In the global campaign against female genital mutilation (FGM), many activists aggressively condemn cutting while depicting it as an intractable problem. Anthropologists have shown, however, that for many women FGM is a meaningful and valued practice.
New research by anthropologist Saida Hodzic challenges the idea that cutting is intractable and analyzes what happens in a country where such a valued practice ends. Her focus is on Ghanaian anti-cutting activists and their global collaborators.
Hodzic’s research, conducted over 16 years, is detailed in her new book, “The Twilight of Cutting: African Activism and Life After NGOs.” Since support for the practice of cutting was waning not only in Ghana, where she did her field research, but across Africa, her book raises the question of why there is increasing discourse about FGM being “intractable” despite it actually decreasing.
“What kind of a feminist anthropology is needed in such a moment?” asks Hodzic, assistant professor of anthropology and feminist, gender and sexuality studies.
In her introduction, Hodzic explains that she first encountered the issue of cutting in Germany while she was a refugee from Bosnia.
FGM is one of the reasons women can gain political asylum, Hodzic explains: “This means they become model migrants because they’re fleeing cutting, whereas other migrants are not welcome and are discriminated against.”
But, she says, the vilification of cutting leads to proposals for policies of increased surveillance, such as subjecting all African girls to an examination of their genitals, or passing laws prohibiting international travel for the purposes of cutting. These are some of the negative effects that can result when liberal governments are interested in promoting the rights of women, she says.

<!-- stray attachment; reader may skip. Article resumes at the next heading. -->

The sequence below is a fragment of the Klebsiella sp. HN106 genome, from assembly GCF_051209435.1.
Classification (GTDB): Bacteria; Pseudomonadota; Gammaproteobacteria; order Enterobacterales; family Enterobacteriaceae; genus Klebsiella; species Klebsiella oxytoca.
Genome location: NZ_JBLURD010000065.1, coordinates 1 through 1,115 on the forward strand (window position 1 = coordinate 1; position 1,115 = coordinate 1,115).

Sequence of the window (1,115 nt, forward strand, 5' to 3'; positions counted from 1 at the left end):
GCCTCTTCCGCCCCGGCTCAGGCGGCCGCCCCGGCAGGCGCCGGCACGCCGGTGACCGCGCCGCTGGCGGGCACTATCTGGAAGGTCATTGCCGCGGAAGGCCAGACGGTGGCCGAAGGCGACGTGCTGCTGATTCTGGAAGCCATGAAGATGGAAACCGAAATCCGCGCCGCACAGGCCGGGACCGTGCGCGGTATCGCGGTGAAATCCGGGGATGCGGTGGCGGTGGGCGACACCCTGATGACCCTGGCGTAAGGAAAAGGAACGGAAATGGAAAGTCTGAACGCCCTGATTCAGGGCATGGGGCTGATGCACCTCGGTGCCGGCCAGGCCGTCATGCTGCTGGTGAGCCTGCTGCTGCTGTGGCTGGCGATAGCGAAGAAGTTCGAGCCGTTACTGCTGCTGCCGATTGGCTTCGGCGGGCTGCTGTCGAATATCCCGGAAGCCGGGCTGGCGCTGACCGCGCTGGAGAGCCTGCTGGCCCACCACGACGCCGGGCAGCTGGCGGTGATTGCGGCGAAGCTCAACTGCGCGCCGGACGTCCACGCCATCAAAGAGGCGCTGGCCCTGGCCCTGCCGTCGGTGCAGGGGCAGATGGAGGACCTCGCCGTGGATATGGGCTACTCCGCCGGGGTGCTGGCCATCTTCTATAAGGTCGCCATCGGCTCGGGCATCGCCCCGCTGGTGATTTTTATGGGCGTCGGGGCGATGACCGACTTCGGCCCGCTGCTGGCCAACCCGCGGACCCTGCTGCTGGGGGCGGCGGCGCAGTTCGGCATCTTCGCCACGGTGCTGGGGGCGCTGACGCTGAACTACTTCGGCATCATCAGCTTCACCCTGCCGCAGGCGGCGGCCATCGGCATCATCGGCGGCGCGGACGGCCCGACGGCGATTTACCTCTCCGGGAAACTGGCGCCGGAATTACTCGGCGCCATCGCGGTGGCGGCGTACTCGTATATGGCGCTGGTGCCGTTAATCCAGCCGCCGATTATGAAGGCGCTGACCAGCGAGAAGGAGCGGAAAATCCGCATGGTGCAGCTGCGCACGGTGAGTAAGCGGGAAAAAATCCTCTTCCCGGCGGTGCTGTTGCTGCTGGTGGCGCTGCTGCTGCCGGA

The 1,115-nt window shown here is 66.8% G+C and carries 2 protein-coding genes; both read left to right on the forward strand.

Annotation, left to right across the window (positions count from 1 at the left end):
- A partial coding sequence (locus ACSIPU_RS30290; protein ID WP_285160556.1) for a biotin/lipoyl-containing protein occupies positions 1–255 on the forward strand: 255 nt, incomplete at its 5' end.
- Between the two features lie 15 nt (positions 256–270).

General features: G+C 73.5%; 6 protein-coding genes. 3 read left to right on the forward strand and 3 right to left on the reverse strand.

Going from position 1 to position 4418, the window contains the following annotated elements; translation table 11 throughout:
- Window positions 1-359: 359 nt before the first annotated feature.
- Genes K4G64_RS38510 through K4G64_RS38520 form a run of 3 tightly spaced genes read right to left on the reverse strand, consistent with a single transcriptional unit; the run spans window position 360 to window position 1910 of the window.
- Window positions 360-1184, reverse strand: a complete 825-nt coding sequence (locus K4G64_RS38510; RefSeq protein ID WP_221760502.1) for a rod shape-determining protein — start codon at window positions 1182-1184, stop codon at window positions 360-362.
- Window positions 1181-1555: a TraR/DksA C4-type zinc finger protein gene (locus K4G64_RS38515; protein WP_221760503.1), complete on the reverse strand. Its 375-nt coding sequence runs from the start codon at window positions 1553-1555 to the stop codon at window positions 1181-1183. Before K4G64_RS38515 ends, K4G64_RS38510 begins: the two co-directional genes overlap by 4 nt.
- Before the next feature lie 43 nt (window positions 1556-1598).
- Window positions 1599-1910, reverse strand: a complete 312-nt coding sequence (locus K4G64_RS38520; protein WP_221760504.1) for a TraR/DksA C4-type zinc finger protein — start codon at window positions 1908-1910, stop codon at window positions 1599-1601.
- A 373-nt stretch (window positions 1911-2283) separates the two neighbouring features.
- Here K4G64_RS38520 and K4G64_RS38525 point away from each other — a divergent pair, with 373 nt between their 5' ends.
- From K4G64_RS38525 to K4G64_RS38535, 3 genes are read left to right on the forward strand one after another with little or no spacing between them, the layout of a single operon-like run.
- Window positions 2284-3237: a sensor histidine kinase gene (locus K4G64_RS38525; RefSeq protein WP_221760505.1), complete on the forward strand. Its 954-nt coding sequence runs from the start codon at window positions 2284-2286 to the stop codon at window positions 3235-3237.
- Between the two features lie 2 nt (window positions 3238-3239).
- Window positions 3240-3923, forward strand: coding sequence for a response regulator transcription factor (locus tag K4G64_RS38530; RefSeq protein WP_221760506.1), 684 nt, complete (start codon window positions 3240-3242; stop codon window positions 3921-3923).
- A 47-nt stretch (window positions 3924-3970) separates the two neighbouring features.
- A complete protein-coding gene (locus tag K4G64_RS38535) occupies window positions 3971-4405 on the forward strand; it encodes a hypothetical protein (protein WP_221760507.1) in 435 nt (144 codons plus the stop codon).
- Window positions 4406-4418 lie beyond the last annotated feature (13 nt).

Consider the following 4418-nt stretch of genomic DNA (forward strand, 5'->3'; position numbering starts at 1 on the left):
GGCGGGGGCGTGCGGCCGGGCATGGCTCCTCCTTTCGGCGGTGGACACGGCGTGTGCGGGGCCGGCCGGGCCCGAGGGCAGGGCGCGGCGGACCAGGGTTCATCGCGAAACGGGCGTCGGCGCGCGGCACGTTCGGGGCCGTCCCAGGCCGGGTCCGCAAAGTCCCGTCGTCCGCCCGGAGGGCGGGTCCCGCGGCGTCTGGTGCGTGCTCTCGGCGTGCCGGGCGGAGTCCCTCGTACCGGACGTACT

“Those negative effects can be very difficult to discern and it takes an analyst – in this case an anthropologist – to say here’s why legislation that looks laudable can be problematic,” she says.
Hodzic conducted her research in a very poor, remote area of Ghana, whose residents are considered second-class citizens. “Those who work there for the NGO inevitably have to take a stand against their own culture,” Hodzic says. “Denigrating the existing practices of their people enables them both to get grants and also to feel modern.”
But there is a cost, she writes. In order to eliminate FGM, Ghanaian NGOs have framed cutting as a harmful tradition based in ignorance. Hodzic found that NGO-state governance is structured on the principle of “blaming and shaming rural populations” for their “harmful traditional practices.”
The anti-FGM activists in Africa whom Hodzic interviewed were originally in favor of punitive measures against cutting, but ultimately turned against criminalizing the practice.
“The governmental workers are asked to surveil and sensitize the villagers to the undesirability of cutting and to turn themselves into citizen-enforcers of law and order,” she writes. “And they do. But the governmental workers then find themselves deeply torn. The governance they are asked to embody offers them a seductive place in modern Ghana but does not feel right for very long. This is not a dilemma they discuss publicly.”
As Hodzic points out, advocacy against cutting has been from the outset a collaboration of Africa and Europe, and later the global north.
“The campaign to end cutting in Ghana didn’t come from the people cutting or being cut, because the practice is not violently imposed. If people don’t want to do it they just stop it,” she says. “In the group I studied cutting happened around puberty, as a declaration that ‘I’m ready to do this as a rite of passage.’” But, she says, with more education, increased labor migration, and NGO interventions, rites of passage have changed and cutting is on the decline.
Linda B. Glaser is a writer for the College of Arts and Sciences.
This article was originally published in the Cornell Chronicle.